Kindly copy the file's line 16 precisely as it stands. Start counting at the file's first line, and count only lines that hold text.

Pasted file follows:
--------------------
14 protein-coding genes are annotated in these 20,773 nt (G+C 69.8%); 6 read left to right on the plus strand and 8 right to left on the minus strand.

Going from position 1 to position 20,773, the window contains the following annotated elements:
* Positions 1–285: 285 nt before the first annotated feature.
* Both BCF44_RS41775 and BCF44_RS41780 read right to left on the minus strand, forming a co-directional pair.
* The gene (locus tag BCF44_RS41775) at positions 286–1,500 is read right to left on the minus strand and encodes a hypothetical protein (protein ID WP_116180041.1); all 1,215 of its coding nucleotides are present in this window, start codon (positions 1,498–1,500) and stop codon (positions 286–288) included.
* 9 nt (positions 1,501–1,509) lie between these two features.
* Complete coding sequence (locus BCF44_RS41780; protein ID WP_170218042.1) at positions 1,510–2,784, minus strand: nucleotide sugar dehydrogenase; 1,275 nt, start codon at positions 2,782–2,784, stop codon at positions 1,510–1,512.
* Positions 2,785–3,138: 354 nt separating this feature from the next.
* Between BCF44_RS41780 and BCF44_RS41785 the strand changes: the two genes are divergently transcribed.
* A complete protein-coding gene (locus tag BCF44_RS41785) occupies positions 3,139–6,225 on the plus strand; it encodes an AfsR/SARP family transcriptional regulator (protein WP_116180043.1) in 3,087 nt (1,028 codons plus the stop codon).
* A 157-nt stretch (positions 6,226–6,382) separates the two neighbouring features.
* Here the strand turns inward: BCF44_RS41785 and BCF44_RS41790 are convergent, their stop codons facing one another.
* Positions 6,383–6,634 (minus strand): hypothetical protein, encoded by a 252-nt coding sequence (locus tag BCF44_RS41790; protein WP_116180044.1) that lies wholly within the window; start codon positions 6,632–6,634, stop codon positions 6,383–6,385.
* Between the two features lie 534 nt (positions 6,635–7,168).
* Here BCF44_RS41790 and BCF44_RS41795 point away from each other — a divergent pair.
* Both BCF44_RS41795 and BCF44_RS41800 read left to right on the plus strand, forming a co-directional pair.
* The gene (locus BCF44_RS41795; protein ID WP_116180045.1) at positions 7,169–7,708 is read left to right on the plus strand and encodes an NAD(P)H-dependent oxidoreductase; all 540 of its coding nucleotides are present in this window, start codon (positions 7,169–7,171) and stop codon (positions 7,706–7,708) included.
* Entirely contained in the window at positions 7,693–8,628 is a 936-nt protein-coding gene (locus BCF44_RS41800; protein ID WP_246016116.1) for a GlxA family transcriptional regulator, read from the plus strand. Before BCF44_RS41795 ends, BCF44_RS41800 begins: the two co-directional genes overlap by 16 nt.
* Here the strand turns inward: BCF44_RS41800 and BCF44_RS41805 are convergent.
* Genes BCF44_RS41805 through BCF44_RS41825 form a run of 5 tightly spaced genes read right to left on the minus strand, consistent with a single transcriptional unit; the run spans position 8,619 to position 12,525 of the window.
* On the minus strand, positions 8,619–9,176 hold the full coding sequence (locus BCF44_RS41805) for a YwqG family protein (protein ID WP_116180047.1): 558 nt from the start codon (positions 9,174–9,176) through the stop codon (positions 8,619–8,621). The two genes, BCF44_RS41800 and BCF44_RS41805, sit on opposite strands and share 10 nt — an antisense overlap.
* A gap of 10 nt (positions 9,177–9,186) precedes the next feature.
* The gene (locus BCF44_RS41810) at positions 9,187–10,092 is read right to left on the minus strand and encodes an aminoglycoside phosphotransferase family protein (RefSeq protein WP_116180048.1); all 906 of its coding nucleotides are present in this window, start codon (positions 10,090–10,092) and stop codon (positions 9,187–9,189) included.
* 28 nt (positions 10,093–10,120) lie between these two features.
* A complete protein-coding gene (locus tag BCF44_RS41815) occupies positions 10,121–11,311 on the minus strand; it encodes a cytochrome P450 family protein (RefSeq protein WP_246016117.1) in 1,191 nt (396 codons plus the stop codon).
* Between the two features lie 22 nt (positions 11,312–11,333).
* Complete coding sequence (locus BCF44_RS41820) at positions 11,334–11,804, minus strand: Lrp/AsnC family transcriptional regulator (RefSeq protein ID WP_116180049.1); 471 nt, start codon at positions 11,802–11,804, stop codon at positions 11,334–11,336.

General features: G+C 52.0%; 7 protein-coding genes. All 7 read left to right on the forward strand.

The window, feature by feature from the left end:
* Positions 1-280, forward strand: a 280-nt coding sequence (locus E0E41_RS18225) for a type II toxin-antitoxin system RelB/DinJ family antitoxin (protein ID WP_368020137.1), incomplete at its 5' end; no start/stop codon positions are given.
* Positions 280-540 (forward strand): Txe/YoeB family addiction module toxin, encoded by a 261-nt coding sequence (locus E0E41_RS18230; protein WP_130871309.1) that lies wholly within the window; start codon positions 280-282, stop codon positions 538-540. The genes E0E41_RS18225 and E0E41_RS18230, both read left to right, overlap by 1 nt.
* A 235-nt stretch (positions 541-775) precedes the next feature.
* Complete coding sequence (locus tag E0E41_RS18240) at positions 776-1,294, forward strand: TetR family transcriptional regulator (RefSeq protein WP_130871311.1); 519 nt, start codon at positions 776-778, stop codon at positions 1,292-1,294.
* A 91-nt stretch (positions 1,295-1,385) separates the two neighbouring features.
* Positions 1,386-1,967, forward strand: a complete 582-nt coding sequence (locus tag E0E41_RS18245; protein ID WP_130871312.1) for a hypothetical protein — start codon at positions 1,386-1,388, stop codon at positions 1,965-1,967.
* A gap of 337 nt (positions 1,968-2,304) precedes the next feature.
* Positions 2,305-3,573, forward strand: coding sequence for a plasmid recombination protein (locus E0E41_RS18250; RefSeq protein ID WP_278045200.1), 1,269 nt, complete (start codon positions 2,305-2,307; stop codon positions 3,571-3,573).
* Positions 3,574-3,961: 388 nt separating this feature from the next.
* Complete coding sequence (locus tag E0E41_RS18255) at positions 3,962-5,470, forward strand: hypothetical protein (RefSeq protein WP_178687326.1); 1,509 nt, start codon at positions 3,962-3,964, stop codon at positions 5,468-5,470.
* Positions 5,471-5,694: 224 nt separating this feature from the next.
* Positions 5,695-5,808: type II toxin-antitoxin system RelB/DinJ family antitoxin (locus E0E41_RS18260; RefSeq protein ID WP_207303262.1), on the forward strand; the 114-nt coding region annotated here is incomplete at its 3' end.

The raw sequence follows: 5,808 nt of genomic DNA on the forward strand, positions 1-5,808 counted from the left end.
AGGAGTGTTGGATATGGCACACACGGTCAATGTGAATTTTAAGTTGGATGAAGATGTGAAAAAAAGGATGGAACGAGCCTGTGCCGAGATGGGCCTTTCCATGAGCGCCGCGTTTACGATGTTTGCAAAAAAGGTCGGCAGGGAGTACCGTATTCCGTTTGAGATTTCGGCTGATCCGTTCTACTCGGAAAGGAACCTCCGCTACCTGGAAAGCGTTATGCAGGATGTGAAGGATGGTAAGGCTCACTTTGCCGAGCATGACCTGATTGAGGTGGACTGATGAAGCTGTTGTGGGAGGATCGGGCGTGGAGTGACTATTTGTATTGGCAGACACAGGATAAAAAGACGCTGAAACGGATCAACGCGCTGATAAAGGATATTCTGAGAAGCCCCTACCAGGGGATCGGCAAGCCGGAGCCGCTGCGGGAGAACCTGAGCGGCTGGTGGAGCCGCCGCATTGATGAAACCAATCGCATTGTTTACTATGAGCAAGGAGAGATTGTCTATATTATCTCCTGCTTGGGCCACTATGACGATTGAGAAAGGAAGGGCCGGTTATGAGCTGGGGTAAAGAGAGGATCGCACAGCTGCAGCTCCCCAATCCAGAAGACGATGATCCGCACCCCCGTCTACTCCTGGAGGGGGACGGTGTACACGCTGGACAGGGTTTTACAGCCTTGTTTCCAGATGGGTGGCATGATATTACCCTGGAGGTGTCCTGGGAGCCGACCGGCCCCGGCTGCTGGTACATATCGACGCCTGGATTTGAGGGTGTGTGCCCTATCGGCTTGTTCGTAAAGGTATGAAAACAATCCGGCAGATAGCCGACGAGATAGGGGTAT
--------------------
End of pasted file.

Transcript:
* Both BCF44_RS41795 and BCF44_RS41800 read left to right on the plus strand, forming a co-directional pair.